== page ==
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Redécouvrir la conscience par le rêve : le débat entre théories cognitives et théories non cognitives de la conscience à l’épreuve de la recherche sur le rêve

Abstract : In 1995, the American philosopher Ned Block proposed to distinguish between two notions of consciousness: “Access-consciousness” and “Phenomenal-consciousness”. “P-consciousness” is experience: it refers to what it is like to be in a certain mental state. “Aconsciousness” is a purely functional notion. A mental state is A-conscious when it allows the subject to cognitively control its reasoning, speech and action. Since 1995, Block supports the controversial hypothesis according to which conscious experience overflows our cognitive access to it. The main goal of this work is to assess this hypothesis from the point of view of scientific research on dreaming. This PhD dissertation makes the three following points : 1. Assuming there is a continuity between waking and dreaming memory, one can objectively verify that dreams are conscious experiences that occur during sleep relying on the canonical criterion of reportability. Indeed, many studies show that subjects can report on a dream content that unequivocally reflects a stimulus that has occurred more than one minute before awakening – which couldn’t be had this dream content been unconsciously processed. Considering that sleeping involves a severe deactivation of the frontal areas of the brain, especially of the dorsolateral prefrontal cortex (DlPFC), this result seems to call into question the global neuronal workspace theory of consciousness. Indeed, according to this theory the activation of these very areas is a necessary condition for a conscious perception to occur(Dehaene & Naccache, 2001; Dehaene et al, 2006). 2. There is no way though to demonstrate scientifically that dreams are conscious experiences of the sleeper without implying they were noticed during sleep, which, in turn, implies an elementary level of access. Still, certain cognitive disorders of our dreaming consciousness, such as change blindness, suggest that, due to a severe weakness of working memory, noticing an experience during sleep might not suffice to constitute a genuine cognitive access to it. The well-known phenomenon called “identity-appearance dissociation” (Schwartz, 1999) also suggests that dreaming experiences that are reportable on awakening might not always be poised for cognitive control in the dream. 3. Once the reality of conscious experiences during sleep is objectively established relying on the criterion of reportability, it becomes possible – again under the assumption of continuity - to empirically infer the existence of dreaming experiences that the subject cannot report. The following question then arises: are these experiences, which can be seen as a form of unconscious mental life, access-conscious? Finally, and more generally, we show that the results of dreaming research offer a vantage point both to call into question the notion that conscious experience is necessarily reportable and to support the concept of modularity of our conscious selves (Nagel, 1971; Gazzaniga,1985) that underlies Block’s overflow hypothesis (Block, 1995, 1997)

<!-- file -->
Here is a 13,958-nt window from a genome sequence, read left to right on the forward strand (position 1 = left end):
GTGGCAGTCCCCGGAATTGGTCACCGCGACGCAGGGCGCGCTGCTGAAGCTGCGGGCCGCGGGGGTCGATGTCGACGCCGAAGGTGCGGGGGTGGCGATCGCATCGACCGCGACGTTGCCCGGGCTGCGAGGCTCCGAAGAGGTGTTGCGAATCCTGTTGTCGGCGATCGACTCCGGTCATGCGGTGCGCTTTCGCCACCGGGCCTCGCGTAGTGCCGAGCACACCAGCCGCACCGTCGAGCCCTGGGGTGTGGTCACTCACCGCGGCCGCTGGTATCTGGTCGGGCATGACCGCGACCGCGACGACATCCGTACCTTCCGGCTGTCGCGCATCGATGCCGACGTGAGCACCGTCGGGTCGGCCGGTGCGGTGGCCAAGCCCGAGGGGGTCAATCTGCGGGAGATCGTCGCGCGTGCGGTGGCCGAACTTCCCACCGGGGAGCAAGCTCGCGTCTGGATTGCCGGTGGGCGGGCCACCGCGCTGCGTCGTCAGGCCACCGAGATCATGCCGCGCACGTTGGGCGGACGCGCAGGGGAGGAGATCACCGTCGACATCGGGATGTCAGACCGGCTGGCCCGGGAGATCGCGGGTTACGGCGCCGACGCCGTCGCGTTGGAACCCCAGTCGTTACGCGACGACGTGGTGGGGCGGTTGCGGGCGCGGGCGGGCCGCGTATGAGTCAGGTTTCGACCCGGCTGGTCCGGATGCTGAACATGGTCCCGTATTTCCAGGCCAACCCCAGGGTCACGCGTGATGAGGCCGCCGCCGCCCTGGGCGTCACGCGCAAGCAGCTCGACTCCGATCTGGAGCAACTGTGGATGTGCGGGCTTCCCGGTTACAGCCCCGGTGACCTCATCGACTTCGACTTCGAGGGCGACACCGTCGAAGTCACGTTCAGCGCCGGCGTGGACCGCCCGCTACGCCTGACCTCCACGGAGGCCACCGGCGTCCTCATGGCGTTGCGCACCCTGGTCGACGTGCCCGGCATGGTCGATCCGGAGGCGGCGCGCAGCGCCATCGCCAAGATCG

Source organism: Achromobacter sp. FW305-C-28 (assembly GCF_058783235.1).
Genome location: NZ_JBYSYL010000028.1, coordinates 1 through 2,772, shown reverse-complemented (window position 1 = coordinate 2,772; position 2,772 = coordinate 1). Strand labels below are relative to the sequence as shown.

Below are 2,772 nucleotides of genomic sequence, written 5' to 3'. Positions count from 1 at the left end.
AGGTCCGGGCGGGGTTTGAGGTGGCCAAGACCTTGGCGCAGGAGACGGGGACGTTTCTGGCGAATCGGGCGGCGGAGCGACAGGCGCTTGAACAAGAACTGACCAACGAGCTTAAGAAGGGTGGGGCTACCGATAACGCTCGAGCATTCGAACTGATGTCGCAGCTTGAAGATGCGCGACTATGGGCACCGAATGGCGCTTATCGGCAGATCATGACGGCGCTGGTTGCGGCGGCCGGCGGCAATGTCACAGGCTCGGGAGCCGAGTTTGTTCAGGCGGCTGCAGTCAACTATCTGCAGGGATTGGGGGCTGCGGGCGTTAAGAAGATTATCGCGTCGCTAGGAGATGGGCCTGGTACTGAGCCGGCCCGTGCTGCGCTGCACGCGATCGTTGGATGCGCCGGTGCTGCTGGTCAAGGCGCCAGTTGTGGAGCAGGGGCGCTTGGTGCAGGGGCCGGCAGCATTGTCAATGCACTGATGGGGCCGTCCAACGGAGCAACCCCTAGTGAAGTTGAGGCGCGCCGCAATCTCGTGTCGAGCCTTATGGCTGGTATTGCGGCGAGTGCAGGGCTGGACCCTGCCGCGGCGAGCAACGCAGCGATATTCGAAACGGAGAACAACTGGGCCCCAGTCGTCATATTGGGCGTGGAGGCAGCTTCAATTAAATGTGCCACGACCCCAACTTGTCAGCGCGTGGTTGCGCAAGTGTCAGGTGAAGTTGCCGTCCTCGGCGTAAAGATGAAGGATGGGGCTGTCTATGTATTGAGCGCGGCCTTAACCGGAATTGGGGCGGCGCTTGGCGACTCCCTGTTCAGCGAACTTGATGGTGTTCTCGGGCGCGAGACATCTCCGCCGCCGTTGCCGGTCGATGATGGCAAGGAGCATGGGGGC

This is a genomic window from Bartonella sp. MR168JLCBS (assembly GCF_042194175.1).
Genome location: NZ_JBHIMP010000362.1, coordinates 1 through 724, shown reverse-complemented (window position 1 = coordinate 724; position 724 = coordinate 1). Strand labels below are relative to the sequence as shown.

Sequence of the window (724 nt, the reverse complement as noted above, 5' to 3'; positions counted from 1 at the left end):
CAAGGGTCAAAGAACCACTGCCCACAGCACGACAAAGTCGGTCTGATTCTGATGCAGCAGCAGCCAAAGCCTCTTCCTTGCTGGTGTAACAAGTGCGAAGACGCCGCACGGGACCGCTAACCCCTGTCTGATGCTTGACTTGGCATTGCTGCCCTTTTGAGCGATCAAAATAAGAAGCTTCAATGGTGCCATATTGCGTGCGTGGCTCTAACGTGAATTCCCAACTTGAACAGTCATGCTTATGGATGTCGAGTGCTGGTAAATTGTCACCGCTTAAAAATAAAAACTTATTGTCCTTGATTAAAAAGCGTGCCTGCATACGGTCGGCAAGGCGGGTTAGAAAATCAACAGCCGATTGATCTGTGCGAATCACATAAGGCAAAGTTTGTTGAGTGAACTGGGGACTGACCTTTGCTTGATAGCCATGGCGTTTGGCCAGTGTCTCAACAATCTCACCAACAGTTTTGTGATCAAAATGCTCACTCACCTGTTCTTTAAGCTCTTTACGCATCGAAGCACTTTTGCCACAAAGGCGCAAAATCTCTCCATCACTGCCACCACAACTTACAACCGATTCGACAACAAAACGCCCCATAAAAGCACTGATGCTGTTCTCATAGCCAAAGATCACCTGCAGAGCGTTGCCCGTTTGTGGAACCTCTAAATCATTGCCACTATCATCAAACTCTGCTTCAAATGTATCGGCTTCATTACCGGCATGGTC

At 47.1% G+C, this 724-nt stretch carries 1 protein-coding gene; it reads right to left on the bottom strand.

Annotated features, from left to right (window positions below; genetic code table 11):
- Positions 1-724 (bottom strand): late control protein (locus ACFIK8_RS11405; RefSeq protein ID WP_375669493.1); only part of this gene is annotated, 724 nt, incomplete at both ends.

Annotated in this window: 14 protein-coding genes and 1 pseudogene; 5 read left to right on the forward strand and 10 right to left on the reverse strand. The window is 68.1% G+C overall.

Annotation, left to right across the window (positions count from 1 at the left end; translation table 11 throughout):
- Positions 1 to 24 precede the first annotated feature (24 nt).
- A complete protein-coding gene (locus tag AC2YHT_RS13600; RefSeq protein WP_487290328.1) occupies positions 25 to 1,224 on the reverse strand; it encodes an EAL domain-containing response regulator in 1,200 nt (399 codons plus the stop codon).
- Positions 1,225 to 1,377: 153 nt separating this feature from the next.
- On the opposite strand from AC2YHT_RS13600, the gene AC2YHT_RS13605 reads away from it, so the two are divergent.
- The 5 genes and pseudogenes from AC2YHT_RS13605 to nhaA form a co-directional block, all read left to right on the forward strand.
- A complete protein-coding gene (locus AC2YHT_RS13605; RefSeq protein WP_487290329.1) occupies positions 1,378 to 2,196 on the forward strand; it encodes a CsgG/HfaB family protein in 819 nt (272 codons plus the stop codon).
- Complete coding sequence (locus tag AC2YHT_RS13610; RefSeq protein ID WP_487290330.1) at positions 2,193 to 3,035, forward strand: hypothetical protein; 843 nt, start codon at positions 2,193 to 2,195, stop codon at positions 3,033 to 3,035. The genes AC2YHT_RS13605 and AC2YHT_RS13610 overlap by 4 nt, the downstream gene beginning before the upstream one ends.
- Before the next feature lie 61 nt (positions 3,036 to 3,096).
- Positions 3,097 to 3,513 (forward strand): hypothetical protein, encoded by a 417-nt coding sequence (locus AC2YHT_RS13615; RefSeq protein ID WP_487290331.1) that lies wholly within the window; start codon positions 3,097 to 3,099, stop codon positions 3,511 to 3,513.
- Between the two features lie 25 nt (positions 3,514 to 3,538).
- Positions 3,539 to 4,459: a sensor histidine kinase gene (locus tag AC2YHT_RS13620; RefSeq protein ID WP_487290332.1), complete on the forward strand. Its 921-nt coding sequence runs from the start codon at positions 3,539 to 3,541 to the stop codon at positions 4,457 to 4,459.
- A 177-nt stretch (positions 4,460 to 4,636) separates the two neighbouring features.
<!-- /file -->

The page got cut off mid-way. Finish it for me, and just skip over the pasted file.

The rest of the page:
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Ludwig Crespin. Redécouvrir la conscience par le rêve : le débat entre théories cognitives et théories non cognitives de la conscience à l’épreuve de la recherche sur le rêve. Philosophie. Université Blaise Pascal - Clermont-Ferrand II, 2016. Français. ⟨NNT : 2016CLF20014⟩. ⟨tel-01691533⟩



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